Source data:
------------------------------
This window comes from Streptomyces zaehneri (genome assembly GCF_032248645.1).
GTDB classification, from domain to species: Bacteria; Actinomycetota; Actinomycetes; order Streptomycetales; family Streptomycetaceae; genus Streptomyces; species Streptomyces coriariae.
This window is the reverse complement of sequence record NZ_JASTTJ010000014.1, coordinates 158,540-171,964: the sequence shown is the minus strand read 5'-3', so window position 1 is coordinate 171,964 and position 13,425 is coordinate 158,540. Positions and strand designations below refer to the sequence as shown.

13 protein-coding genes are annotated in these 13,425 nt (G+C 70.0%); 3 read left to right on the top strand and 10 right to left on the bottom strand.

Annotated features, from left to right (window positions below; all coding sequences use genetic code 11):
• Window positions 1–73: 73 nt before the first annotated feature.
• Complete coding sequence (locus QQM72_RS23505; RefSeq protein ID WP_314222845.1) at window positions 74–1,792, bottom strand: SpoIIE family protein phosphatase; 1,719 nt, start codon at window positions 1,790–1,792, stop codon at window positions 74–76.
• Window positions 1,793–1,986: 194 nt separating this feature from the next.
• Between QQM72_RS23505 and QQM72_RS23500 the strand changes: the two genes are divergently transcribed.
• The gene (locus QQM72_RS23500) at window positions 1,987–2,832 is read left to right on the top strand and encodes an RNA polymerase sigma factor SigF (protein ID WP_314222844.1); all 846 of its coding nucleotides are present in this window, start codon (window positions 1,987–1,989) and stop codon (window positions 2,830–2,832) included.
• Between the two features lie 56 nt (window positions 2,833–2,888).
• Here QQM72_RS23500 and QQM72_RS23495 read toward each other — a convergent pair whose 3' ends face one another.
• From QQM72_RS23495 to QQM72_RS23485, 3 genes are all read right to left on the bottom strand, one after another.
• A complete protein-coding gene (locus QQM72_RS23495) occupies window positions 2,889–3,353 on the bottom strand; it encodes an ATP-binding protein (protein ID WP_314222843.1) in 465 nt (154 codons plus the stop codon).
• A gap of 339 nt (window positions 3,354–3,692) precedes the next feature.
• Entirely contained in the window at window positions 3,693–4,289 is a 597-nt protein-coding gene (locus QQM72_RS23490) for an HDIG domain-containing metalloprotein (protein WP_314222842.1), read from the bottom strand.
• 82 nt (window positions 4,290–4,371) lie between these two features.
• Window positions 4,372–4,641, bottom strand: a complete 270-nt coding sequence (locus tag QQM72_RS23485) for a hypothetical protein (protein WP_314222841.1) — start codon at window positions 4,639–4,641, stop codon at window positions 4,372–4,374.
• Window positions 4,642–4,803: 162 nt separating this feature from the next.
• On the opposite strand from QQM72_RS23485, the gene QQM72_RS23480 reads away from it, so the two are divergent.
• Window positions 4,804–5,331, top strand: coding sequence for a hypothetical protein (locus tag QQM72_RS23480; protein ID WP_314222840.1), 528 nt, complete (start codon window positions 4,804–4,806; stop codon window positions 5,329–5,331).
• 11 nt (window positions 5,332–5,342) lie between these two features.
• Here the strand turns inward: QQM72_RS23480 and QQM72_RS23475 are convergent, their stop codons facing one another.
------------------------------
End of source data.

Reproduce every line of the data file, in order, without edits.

This window comes from Streptomyces zaehneri (genome assembly GCF_032248645.1).
GTDB classification, from domain to species: Bacteria; Actinomycetota; Actinomycetes; order Streptomycetales; family Streptomycetaceae; genus Streptomyces; species Streptomyces coriariae.
This window is the reverse complement of sequence record NZ_JASTTJ010000014.1, coordinates 158,540-171,964: the sequence shown is the minus strand read 5'-3', so window position 1 is coordinate 171,964 and position 13,425 is coordinate 158,540. Positions and strand designations below refer to the sequence as shown.

13 protein-coding genes are annotated in these 13,425 nt (G+C 70.0%); 3 read left to right on the top strand and 10 right to left on the bottom strand.

Annotated features, from left to right (window positions below; all coding sequences use genetic code 11):
• Window positions 1–73: 73 nt before the first annotated feature.
• Complete coding sequence (locus QQM72_RS23505; RefSeq protein ID WP_314222845.1) at window positions 74–1,792, bottom strand: SpoIIE family protein phosphatase; 1,719 nt, start codon at window positions 1,790–1,792, stop codon at window positions 74–76.
• Window positions 1,793–1,986: 194 nt separating this feature from the next.
• Between QQM72_RS23505 and QQM72_RS23500 the strand changes: the two genes are divergently transcribed.
• The gene (locus QQM72_RS23500) at window positions 1,987–2,832 is read left to right on the top strand and encodes an RNA polymerase sigma factor SigF (protein ID WP_314222844.1); all 846 of its coding nucleotides are present in this window, start codon (window positions 1,987–1,989) and stop codon (window positions 2,830–2,832) included.
• Between the two features lie 56 nt (window positions 2,833–2,888).
• Here QQM72_RS23500 and QQM72_RS23495 read toward each other — a convergent pair whose 3' ends face one another.
• From QQM72_RS23495 to QQM72_RS23485, 3 genes are all read right to left on the bottom strand, one after another.
• A complete protein-coding gene (locus QQM72_RS23495) occupies window positions 2,889–3,353 on the bottom strand; it encodes an ATP-binding protein (protein ID WP_314222843.1) in 465 nt (154 codons plus the stop codon).
• A gap of 339 nt (window positions 3,354–3,692) precedes the next feature.
• Entirely contained in the window at window positions 3,693–4,289 is a 597-nt protein-coding gene (locus QQM72_RS23490) for an HDIG domain-containing metalloprotein (protein WP_314222842.1), read from the bottom strand.
• 82 nt (window positions 4,290–4,371) lie between these two features.
• Window positions 4,372–4,641, bottom strand: a complete 270-nt coding sequence (locus tag QQM72_RS23485) for a hypothetical protein (protein WP_314222841.1) — start codon at window positions 4,639–4,641, stop codon at window positions 4,372–4,374.
• Window positions 4,642–4,803: 162 nt separating this feature from the next.
• On the opposite strand from QQM72_RS23485, the gene QQM72_RS23480 reads away from it, so the two are divergent.
• Window positions 4,804–5,331, top strand: coding sequence for a hypothetical protein (locus tag QQM72_RS23480; protein ID WP_314222840.1), 528 nt, complete (start codon window positions 4,804–4,806; stop codon window positions 5,329–5,331).
• 11 nt (window positions 5,332–5,342) lie between these two features.
• Here the strand turns inward: QQM72_RS23480 and QQM72_RS23475 are convergent, their stop codons facing one another.